When a cocaine shipment is compromised to the dismay of the Cartel’s ringleader, The Boss (Barry Pepper) orders his most trusted Man (Laurence Fishburne) and another master drug trafficker, The Cook (Nicolas Cage), on a dangerous journey to audit the company’s supply chain.
Fishburne and Cage are some of my favourite action heroes. I grew up watching their films. They are more than familiar faces, they are household names recognized by at least three generations. Fishburne was Morpheus, Mr. Clean, Captain Miller, and Dr. Langston. Cage has been Cameron Poe, Castor Troy, Memphis, Yuri Orlov (God, I love that movie), and the guy that steals the declaration of independence. These two are powerhouses of the film industry and names that will get your movie recognized. That said, both actors do not shy away from playing more obscure, quirky characters with Cage, in particular, having the reputation of not being able to turn down a role. Is Running with the Devil two aging actors taking a paycheck to star in a mediocre action flick, or is it something worth your time?
The film is both a directorial debut as well as a writing credit for first-time filmmaker, Jason Cabell. Having served in over a hundred countries worldwide, Cabell desired to use his background and military experience as the basis for the film’s direction and content. Well, that’s the claim. In reality, I’m not sure how much of that military background came into use as most of the film was pretty standard fare. I’ve seen just as many ports and forests and did not notice anything particular to Cabell’s military background…this is not a military film, it is a drug trafficking film and those two things never cross paths, right?
My biggest issue with the film is that there are so many concurrent narratives taking place and no central protagonist—unless you consider cocaine a character. There’s most definitely a story to follow and The Man and The Cook take up most of the screen time, but the truth is obscured through the film’s purposeful obfuscation; the shady deals, the skulduggery and snitches, the insanity of the cartel networks—it’s discontinuous and oftentimes chaotic, and while that may very well be the point—the madness and wanton carnage of the cartels—it hampers the flow of the film considerably.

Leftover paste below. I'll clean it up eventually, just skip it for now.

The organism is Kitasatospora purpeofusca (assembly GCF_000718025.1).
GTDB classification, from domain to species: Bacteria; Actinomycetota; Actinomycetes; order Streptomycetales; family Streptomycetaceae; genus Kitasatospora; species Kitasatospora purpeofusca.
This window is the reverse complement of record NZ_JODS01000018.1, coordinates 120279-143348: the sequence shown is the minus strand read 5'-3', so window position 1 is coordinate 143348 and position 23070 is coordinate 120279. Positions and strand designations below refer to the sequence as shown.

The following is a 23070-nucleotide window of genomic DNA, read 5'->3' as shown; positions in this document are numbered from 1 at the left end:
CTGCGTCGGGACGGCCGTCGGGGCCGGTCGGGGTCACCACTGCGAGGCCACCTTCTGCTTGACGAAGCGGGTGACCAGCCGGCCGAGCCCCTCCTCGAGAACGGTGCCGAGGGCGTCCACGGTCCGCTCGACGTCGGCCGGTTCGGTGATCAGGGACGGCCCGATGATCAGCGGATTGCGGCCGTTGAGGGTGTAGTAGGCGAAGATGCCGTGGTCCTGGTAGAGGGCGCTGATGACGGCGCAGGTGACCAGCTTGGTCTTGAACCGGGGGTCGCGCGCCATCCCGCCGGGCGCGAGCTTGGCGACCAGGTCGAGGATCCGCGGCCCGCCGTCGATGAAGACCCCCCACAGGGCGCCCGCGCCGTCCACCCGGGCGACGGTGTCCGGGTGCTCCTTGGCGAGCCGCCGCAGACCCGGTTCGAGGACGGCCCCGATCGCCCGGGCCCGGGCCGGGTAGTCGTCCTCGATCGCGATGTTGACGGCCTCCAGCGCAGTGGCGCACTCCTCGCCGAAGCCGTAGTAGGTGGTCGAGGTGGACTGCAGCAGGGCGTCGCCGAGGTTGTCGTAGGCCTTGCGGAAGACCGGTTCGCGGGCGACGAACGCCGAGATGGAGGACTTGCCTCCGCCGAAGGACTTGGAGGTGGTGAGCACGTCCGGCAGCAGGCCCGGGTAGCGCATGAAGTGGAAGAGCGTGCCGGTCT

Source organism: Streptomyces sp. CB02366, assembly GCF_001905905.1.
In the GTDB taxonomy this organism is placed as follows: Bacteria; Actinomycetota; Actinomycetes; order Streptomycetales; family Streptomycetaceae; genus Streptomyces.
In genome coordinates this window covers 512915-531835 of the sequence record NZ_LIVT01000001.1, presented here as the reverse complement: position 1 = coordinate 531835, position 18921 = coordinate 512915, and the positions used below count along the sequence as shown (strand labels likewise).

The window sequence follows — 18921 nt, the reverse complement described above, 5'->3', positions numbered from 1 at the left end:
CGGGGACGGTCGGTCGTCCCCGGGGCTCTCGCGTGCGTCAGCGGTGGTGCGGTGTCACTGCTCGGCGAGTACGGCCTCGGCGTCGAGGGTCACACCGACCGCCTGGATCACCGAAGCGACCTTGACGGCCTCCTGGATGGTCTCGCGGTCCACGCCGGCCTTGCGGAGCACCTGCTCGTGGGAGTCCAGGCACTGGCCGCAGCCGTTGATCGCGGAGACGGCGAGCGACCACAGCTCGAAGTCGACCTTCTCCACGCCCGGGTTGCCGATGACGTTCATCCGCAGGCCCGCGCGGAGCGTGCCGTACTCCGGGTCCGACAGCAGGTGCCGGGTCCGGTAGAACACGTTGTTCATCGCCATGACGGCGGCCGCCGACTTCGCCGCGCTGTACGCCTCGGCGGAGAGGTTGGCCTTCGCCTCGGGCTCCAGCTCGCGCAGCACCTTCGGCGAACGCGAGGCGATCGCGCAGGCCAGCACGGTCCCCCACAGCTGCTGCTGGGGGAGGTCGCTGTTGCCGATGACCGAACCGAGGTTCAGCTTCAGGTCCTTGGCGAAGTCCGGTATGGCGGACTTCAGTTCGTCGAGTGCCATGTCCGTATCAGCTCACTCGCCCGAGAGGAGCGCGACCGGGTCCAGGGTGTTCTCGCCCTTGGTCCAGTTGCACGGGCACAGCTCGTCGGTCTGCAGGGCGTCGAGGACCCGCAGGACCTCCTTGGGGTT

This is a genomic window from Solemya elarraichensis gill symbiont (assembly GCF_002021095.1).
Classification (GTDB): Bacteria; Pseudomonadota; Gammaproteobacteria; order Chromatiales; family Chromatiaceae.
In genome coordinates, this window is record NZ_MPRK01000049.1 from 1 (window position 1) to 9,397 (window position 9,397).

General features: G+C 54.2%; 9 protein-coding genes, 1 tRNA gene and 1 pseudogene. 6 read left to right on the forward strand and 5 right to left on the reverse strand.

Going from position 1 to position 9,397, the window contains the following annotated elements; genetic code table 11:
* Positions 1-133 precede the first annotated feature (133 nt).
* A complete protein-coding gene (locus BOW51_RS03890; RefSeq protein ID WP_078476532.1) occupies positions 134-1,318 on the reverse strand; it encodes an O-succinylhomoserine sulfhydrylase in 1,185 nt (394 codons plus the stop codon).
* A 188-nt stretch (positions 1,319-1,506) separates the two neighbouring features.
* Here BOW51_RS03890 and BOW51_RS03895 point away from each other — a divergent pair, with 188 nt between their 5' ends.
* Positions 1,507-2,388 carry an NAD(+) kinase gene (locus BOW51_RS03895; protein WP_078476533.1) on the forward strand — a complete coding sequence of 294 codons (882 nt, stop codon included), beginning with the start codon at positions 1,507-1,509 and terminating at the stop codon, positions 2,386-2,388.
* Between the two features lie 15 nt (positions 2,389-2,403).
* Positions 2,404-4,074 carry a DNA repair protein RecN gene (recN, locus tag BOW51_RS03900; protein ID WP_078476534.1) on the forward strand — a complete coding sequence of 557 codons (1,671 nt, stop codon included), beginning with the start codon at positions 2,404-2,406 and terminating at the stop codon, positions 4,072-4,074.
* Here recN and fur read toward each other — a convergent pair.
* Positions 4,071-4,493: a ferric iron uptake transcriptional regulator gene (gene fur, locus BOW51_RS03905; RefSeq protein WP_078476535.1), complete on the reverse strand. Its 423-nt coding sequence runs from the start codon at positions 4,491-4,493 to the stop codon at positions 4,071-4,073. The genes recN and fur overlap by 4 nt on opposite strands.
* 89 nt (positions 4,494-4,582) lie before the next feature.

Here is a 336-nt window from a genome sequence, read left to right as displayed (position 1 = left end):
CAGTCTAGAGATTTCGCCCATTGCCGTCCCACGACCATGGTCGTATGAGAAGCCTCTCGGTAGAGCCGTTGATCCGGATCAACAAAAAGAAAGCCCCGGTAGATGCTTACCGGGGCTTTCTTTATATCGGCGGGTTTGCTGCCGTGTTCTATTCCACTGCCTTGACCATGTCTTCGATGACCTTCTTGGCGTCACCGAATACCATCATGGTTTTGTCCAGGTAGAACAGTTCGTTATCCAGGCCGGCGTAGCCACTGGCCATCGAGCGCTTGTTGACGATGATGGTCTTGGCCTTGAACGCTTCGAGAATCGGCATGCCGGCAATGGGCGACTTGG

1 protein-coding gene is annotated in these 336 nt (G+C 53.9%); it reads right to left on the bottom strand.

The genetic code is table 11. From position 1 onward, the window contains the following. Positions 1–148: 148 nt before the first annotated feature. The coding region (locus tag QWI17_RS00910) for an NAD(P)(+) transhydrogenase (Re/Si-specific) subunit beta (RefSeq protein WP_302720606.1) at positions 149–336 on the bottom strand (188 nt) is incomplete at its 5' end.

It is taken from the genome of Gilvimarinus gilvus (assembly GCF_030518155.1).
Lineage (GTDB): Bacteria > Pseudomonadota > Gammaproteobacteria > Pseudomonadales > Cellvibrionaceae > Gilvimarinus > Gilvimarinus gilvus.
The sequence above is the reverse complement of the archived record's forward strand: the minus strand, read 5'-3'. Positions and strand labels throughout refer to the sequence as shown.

Fishburne’s character is easily the most enjoyable; completely off the wall and hilarious. I’d say he was the best part of the movie, but that “sex scene” montage really went and broke the suspension of disbelief. How so? How do you film a drug-fuelled orgy when he clearly never takes off his pants? Whether this was Fishburne’s contractual demands to show no skin (I’m not asking for full-frontal, but a butt cheek could have really saved that scene) or whether Cabell just dropped the ball or was being sheepish about the film’s age rating, I just don’t know. I also don’t know why that bothered me so much, but it did. It was absurd and farcical but at least worth a laugh watching Fishburne dry-hump for two minutes.
Cage, for the majority of the film, just comes across as annoyed. With his character clearly not impressed with having to travel around fixing other’s people’s mistakes, Cage successfully channels this energy into making us believe he really doesn’t want to be doing this film. Jokes aside, I wanted to see a little more…energy. He lacked that usual excentricity that I enjoy.
It is hard to find fault with the technical aspects of the film aside from its chaotic direction. The camera work, score, and visuals were good. The action shots, special effects, and settings were vivid, the settings varied and visually striking, and the characters interesting. There are a lot of goods elements, but a couple of big faults and a healthy sprinkle of cliches make it a mixed bag.
For the majority of the movie, we follow the journey of the product rather than the journey of the people. We see it cut, killed over, fucked for, and fervently snarfed. The film has all the trappings of your typical drug traffic flick and little else. It was hard to take seriously but was good, mindless shenanigans for its hundred-minute runtime. For a first effort, Cabell did far better than most. Thanks for reading and stay sordid. Trailer and poster below.
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